#EndSARS: Abolition Across Borders

In solidarity with movements against police violence everywhere

Police abolition is a project without borders; the work towards defunding and dismantling carceral institutions cannot exist only within the confines of our own colonial states. The #EndSARS movement deserves our attention as much as any North American struggle against police brutality. As stated by the McGill African Student Association (MASS) in a post in solidarity with #EndSARS, “Black liberation is a global movement that requires us to show up for Black people across the globe. Nigerians’ protests against this extrajudicial violence is a reminder that violence is a present in police forces globally.” Borders and carceral systems are deeply intertwined and are both inherently colonial institutions. We cannot work to dismantle one and not the other.

The #EndSARS campaign, initiated by Nigerian youth in response to the violence perpetrated by the Special Anti Robbery Squad (SARS), began in 2017, but it has recently gained mainstream attention due to the online sharing of live footage of SARS officers attacking and murdering an unarmed man on October 3, 2020. The Nigerian Armed Forces opened fire on #EndSARS demonstrators who were protesting in front of Leki toll gate in Lagos on October 20, 2020.  Though the squad was allegedly disbanded on October 11 in response to pressure from protesters, officials have made empty promises to disband SARS on at least three separate occasions prior to this one. Video footage posted by Lagos-based media organization Akpraise shows SARS officers still on duty as of October 28. Even if the government follows through on their promise to disband the unit, Inspector General of Police Mohammed Adamu has stated that SARS will be replaced by another police unit called SWAT. This is not the reform or abolition that protesters have been advocating for, but rather a continuation of the police state and its inherent problems. It’s clear that in spite of superficial government responses, the problem of state violence remains.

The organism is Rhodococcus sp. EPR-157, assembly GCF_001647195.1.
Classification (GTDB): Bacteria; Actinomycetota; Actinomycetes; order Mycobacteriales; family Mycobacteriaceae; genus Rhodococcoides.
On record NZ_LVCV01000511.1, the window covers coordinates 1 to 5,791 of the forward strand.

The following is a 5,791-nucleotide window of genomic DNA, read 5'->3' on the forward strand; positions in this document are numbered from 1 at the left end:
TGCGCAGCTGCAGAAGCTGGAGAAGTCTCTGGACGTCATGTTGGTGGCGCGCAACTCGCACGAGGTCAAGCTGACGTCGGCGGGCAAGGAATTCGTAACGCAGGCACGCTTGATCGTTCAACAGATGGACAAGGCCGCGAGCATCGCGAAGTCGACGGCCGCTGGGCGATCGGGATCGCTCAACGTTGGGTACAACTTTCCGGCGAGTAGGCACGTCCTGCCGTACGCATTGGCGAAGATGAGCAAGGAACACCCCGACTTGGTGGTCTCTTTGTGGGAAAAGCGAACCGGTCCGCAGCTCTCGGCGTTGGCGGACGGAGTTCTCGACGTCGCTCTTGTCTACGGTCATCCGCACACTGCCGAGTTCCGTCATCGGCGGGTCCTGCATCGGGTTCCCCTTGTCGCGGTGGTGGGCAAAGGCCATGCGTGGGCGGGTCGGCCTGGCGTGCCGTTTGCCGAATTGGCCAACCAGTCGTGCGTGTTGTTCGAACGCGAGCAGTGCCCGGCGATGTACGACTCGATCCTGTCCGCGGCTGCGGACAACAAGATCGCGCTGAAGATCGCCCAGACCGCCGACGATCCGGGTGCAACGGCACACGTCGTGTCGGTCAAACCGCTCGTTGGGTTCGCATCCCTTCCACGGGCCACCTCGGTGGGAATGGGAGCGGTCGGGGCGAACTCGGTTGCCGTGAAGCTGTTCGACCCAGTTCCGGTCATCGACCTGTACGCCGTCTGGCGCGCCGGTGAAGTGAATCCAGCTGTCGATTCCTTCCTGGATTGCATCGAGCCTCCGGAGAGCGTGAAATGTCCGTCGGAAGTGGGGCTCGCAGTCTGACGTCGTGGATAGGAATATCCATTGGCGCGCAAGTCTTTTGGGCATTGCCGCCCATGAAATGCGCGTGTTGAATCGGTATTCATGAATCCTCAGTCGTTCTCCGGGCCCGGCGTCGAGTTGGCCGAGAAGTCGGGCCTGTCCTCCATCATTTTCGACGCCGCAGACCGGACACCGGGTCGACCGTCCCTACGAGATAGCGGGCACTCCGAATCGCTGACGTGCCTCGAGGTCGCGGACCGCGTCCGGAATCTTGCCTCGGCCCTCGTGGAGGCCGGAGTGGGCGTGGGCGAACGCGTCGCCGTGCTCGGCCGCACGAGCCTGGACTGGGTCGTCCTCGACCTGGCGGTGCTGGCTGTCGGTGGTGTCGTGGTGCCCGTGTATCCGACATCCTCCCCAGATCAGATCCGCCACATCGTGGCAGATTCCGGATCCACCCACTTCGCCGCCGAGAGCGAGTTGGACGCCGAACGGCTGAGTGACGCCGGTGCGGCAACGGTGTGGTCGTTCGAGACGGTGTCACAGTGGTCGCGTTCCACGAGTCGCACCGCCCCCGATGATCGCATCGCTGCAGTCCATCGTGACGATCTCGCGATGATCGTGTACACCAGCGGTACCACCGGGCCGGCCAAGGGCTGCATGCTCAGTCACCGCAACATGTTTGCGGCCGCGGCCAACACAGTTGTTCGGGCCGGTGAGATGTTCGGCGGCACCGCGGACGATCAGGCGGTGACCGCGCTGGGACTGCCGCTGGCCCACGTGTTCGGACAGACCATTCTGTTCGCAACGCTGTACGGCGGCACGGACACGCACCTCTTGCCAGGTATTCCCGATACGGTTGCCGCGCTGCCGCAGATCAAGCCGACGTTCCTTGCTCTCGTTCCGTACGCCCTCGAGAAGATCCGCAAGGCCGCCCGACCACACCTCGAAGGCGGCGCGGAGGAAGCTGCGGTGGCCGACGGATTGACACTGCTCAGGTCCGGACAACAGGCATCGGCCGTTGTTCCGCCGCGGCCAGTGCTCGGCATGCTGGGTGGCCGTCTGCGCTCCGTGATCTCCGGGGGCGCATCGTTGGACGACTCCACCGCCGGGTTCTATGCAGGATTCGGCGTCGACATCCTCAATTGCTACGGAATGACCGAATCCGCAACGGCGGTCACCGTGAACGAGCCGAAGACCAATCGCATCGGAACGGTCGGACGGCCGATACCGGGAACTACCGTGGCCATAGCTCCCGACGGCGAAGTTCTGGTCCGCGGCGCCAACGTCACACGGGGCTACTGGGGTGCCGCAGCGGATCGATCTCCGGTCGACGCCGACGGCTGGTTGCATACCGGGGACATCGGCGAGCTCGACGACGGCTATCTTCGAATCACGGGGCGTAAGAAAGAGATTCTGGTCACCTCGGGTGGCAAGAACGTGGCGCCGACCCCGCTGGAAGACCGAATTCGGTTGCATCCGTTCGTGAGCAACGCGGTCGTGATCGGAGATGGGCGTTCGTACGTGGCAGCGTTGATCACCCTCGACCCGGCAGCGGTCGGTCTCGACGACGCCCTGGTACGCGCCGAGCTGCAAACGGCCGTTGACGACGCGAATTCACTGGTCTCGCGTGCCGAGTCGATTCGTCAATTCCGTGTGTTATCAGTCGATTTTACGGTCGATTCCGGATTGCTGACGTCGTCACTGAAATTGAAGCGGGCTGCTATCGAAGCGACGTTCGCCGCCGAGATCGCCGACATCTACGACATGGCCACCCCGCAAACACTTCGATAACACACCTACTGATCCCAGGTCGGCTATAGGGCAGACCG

#EndSARS protesters have issued five official demands, including various suggestions for police reform and compensation to those who have been harmed.

The #EndSARS campaign has developed into a broader call to end government corruption and police brutality throughout Nigeria, and it has maintained a persistent and vocal presence both on the streets of Nigeria, as well as on social media. Kazeem Balogun, a university undergrad living in Lagos, stated that, “this is now more than SARS because Nigerian Youth are fed up with the way this country has been running.” The military attack on October 20, which President Buhari blatantly denied in a speech on October 22 – contrary to live video footage, which he maintained must have been faked – exemplifies the relationship between government corruption and police violence. The Nigerian government has responded to the protests with increased police presence and curfews throughout Nigeria, for reasons described by the inspector general as “reclaiming the public spaces from criminal elements masquerading as protesters.”

The police force in Nigeria are also directly linked to the legacy of British colonial occupation. Damola Aluko, a Howard University alum based in Washington, DC, points out that “police forces were created to force Nigerians to work in agriculture, mining and other forms of hard labour… Though SARS is not working as an entity of the British empire, it is a vestige of the British empire colonial regime. Ending SARS brings Nigeria closer to breaking the chains of colonisation.” OluTimehin Adegbeye, a Nigerian Feminist and activist, adds that, “Policing as it exists today is the result of the capitalist colonial project, so we must approach abolition knowing that it requires us to rethink not only policing but our entire social economic order.”